Water Wars: Climate change may spark conflict

John Reid warns climate change may spark conflict between nations - and says British armed forces must be ready to tackle the violence

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Israel, Jordan and Palestine

Five per cent of the world's population survives on 1 per cent of its water in the Middle East and this contributed to the 1967 Arab -Israeli war. It could fuel further military crises as global warming continues. Israel, the Palestinian Territories and Jordan rely on the River Jordan but Israel controls it and has cut supplies during times of scarcity. Palestinian consumption is severely restricted by Israel.

Turkey and Syria

Turkish plans to build dams on the Euphrates River brought the country to the brink of war with Syria in 1998. Damascus accused Ankara of deliberately meddling with their water supply as the country lies downstream of Turkey, who accused Syria of sheltering key Kurdish separatist leaders. Water shortages driven by global warming will pile on the pressure in this volatile region.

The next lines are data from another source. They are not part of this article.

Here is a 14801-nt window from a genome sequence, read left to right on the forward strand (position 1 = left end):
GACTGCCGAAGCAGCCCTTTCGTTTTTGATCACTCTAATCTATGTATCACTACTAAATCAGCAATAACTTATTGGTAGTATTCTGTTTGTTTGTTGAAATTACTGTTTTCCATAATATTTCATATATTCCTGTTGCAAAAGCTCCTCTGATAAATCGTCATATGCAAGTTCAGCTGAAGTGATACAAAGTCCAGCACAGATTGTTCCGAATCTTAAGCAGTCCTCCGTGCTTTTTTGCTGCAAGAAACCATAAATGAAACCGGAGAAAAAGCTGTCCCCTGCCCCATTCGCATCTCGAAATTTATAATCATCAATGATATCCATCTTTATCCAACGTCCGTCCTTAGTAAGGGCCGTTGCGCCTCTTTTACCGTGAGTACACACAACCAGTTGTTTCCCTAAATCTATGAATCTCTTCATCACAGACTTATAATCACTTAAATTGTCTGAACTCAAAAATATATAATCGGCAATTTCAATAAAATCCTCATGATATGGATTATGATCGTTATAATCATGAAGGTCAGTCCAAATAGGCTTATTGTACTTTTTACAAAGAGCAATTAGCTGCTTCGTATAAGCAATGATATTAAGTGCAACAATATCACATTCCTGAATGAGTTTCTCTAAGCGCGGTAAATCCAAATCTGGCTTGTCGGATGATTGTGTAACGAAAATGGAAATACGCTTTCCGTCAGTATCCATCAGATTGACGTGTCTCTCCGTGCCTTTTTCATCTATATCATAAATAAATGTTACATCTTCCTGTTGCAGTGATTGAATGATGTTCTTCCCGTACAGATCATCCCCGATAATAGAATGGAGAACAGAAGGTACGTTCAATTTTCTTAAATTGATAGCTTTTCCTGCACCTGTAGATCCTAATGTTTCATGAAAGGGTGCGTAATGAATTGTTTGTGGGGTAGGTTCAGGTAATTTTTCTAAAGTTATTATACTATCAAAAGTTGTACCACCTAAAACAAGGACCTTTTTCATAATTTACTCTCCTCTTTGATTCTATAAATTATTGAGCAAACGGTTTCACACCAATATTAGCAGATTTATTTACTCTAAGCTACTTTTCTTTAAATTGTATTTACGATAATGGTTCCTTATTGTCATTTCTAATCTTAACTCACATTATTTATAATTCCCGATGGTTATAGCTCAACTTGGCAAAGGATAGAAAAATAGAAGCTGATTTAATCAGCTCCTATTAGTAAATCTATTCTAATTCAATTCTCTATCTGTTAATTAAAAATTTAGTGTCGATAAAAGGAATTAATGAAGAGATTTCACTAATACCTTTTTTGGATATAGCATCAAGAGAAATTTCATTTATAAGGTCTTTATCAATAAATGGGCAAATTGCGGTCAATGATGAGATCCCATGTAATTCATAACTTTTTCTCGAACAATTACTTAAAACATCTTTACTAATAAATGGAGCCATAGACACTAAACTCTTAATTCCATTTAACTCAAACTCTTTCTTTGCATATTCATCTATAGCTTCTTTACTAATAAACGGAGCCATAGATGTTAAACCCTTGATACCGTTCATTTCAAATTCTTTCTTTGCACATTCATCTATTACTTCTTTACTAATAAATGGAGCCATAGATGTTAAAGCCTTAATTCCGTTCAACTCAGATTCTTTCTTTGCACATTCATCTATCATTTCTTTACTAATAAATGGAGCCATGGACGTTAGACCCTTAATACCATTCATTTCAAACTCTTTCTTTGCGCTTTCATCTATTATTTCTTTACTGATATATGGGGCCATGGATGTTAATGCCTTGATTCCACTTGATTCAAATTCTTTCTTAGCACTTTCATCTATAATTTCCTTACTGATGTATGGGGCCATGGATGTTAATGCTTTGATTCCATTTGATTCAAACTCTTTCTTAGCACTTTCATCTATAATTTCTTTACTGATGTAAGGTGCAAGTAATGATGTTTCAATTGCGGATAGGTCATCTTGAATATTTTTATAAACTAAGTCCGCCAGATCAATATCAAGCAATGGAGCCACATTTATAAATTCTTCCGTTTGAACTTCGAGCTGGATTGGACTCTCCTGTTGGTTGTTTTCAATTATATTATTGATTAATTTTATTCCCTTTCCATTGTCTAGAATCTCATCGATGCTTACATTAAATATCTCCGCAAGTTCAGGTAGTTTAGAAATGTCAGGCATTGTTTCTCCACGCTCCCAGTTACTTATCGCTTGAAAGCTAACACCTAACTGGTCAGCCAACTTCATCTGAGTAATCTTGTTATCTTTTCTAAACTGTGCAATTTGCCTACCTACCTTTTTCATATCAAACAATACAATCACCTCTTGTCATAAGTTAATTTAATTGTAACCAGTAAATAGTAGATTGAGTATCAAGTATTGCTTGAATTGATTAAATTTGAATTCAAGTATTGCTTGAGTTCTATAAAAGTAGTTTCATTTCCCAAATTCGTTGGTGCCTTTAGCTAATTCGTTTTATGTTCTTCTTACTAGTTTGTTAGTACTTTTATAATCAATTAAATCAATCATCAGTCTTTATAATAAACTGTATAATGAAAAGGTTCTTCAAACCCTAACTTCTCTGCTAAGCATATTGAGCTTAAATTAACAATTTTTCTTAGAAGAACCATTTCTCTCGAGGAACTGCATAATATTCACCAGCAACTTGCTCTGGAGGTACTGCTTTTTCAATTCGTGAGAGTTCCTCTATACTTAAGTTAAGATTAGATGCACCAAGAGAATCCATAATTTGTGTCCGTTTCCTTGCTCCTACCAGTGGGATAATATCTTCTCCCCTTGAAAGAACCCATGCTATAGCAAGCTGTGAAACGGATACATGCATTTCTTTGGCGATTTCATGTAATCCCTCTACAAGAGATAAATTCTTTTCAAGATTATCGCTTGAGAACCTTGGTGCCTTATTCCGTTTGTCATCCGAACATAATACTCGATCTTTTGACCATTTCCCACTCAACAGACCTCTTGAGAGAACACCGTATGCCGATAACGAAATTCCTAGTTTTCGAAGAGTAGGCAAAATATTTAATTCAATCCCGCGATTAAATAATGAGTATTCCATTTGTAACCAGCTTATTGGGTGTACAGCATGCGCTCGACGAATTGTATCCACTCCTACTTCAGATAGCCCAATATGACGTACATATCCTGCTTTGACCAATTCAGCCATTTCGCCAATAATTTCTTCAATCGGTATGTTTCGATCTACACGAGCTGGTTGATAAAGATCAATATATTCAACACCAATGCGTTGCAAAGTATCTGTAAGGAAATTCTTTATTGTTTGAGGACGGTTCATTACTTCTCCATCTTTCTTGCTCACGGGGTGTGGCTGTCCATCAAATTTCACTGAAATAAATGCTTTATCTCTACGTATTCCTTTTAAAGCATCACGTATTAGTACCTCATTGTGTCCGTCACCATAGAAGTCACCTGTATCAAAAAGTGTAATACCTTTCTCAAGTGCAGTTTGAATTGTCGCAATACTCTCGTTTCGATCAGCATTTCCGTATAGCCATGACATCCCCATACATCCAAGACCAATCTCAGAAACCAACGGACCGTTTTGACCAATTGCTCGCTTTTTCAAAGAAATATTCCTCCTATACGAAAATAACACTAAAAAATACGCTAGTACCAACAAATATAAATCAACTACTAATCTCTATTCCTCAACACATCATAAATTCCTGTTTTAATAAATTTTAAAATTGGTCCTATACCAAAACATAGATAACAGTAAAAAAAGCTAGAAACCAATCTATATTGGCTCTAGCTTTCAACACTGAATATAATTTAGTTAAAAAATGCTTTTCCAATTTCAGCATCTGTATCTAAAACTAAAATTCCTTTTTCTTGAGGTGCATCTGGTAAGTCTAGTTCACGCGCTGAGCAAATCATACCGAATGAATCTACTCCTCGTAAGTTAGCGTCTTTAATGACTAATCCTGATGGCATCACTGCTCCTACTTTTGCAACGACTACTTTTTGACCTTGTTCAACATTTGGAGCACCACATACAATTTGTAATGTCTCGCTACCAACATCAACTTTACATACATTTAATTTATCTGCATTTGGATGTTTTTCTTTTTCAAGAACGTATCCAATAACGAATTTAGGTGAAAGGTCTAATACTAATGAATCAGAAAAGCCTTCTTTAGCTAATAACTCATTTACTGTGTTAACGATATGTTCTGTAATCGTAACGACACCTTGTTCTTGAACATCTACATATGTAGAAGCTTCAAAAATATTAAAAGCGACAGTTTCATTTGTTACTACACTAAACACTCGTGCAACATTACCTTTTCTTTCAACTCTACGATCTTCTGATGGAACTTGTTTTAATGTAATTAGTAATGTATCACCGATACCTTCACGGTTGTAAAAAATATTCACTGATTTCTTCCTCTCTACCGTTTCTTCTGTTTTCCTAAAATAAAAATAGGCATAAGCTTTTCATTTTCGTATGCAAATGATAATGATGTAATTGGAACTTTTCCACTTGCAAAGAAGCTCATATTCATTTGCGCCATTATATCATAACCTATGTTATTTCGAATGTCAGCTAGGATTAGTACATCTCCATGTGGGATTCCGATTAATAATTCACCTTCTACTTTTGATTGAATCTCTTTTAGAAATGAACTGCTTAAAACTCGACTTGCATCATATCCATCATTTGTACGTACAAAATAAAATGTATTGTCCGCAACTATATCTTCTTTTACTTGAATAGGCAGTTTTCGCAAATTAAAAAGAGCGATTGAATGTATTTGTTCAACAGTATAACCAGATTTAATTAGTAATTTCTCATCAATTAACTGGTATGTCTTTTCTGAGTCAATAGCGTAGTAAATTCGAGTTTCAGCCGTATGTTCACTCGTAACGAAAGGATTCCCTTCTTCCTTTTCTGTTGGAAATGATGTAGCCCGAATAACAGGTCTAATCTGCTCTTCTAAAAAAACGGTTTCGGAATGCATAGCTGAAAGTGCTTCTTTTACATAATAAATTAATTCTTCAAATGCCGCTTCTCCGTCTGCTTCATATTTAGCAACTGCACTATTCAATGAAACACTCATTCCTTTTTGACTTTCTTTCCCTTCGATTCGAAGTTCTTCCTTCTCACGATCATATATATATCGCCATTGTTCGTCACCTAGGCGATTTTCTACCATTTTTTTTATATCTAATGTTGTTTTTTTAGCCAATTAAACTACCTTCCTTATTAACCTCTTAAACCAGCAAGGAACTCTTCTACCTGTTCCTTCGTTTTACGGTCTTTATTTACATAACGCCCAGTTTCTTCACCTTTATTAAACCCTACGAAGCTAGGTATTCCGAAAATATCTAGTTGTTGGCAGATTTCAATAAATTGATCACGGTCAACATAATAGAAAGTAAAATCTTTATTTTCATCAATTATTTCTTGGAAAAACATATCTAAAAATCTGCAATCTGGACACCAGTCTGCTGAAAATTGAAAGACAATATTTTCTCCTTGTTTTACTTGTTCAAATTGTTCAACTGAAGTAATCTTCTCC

China and India

The Brahmaputra River has caused tension between India and China and could be a flashpoint for two of the world's biggest armies. In 2000, India accused China of not sharing information of the river's status in the run up to landslides in Tibet which caused floods in northeastern India and Bangladesh. Chinese proposals to divert the river have concerned Delhi.

Angola and Namibia

Tensions have flared between Botswana, Namibia and Angola around the vast Okavango basin. And droughts have seen Namibia revive plans for a 250-mile water pipeline to supply the capital. Draining the delta would be lethal for locals and tourism. Without the annual flood from the north, the swamps will shrink and water will bleed way into the Kalahari Desert

Ethiopia and Egypt

Population growth in Egypt, Sudan and Ethiopia is threatening conflict along the world's longest river, The Nile. Ethiopia is pressing for a greater share of the Blue Nile's water but that would leave downstream Egypt as a loser. Egypt is worried the White Nile running through Uganda and Sudan, could be depleted as well before it reaches the parched Sinai desert.

Bangladesh and India

Floods in the Ganges caused by melting glaciers in the Himalayas are wreaking havoc in Bangladesh leading to a rise in illegal migration to India. This has prompted India to build an immense border fence in attempt to block newcomers. Some 6,000 people illegally cross the border to India every day.

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